In a letter sent to one trucking company earlier this year, Dell noted that over the past few years the town has noticed roads in industrial areas have “taken a harsh beating from all the truck traffic it has encountered.”

    According to the letter, 90 percent of trucks operating in Fox Creek are from out of town, making it impossible for the town to collect taxes to repair the roads. Despite money drivers spend in the town for fuel, food and lodging, that tax revenue is not enough to cover the costs of road repairs that the town claims is a direct result of the increased truck traffic.

    “We do not want to chase bu
    siness away from Fox Creek, but we also do not want to create a hardship for our local companies that are paying taxes here in Fox Creek,” Dell wrote.

    For more information, visit FoxCreek.ca, call 780-622-3896 or email permits@foxcreek.ca.

    Source of article click here : Landline
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  2. #2

    Join Date
    Apr 2011
    Home of the Stampede

    Default Re: Canadian town to require daily or annual permits for access to roads

    Without looking at a map; that doesn't seem unreasonable. The roads in Fox Creek are really crap. There was a pothole outside the Petro-Pass that I thought I was going to have to equip my truck with a snorkel to get through.
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  3. #3

    Join Date
    Jun 2018
    Chandigarh India

    Default Re: Canadian town to require daily or annual permits for access to roads

    $35.00to operate or park a vehicle off a Heavy Vehicle Route
    $35.00Heavy vehicle/ 1000 kg over certificate weight per trip
    $ 2,500.00Annual Heavy Vehicle Permit (115%) or 15% over weight ban
    $ 5,000.00Annual (fleet 1-10 trucks)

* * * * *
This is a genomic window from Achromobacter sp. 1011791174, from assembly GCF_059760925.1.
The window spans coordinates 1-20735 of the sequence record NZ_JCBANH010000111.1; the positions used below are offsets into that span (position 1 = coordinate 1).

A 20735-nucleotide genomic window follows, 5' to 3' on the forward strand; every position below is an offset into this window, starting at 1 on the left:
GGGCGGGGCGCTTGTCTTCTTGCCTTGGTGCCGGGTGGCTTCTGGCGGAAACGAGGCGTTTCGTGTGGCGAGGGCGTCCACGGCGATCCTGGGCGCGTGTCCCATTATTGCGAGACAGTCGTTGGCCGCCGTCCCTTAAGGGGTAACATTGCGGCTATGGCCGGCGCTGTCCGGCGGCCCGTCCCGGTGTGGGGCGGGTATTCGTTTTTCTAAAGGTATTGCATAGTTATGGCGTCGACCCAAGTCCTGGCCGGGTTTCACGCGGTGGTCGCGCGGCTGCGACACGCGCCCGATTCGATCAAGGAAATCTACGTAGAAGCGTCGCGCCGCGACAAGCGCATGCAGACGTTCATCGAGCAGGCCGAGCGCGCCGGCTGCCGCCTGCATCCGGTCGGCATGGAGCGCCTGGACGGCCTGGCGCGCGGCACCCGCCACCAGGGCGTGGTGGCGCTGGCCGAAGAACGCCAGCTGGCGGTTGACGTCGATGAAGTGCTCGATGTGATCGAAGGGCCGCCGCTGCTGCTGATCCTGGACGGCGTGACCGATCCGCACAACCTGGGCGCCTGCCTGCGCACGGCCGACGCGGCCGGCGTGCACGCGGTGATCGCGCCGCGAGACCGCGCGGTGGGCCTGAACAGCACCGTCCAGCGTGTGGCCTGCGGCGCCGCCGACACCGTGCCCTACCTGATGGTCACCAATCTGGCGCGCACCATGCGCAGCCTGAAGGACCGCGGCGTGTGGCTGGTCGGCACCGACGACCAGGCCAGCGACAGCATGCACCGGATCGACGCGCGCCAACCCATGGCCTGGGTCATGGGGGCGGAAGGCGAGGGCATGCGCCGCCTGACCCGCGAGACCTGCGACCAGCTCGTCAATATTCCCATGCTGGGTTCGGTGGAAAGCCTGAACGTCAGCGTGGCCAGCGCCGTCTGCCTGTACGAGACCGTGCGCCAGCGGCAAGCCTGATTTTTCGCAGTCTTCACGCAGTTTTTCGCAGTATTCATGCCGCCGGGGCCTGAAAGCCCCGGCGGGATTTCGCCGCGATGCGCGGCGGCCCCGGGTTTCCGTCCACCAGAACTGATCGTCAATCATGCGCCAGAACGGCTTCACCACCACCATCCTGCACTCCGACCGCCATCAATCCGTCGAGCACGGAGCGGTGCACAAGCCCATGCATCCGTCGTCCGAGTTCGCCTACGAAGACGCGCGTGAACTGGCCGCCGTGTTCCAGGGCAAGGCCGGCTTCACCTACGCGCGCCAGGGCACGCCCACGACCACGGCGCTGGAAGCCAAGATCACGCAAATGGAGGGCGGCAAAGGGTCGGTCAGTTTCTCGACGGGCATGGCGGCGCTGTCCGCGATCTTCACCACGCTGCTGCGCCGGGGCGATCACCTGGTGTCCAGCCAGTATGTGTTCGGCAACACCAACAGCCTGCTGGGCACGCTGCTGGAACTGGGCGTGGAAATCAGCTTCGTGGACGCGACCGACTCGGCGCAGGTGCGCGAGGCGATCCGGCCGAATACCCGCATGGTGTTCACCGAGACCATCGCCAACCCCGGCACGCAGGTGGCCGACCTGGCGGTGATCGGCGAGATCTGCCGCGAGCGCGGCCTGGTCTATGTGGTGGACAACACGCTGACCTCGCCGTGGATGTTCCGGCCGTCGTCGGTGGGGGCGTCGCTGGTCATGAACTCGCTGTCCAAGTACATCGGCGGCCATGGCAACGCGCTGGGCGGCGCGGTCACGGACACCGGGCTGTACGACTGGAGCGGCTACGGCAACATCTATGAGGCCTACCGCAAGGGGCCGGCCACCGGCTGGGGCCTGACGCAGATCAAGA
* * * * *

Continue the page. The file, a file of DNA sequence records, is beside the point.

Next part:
$ 100.00per 1000 KG over 140%
    $35.00Changes or amendments to Heavy Vehicle Permit
    $ 100.001-10 Truck/Trailer Unit(s
    $35.00Amendments to Tri-Drive– TAC Permit
    $ 100.00Local Business (Rate Payer)
    $ 500.00 Non-Local Business
    $ 500.00Non-LocalBusiness
    Local Business (rate payers) are exempt

  4. #4

    Join Date
    Jul 2013

    Default Re: Canadian town to require daily or annual permits for access to roads

    Link please.

  5. #5

    Join Date
    Apr 2011
    Home of the Stampede

    Default Re: Canadian town to require daily or annual permits for access to roads

    Quote Originally Posted by snoopy View Post
    Link please.

    It doesn't affect drivers that are passing through, or using the designated heavy truck route. Although there seems to be conflicting language in various parts of their bylaw; some places it says no permit required to operate/park on the heavy vehicle route and other places it does. Sloppy editing? The town council would be stupid to require trucks passing through to have to get any kind of permit or permission as people just won't stop at all causing businesses to lose money. I know frac crews parking on Highway Avenue seem to be a continual problem though and I think that and drivers going off-route seems to be what they're trying to eliminate.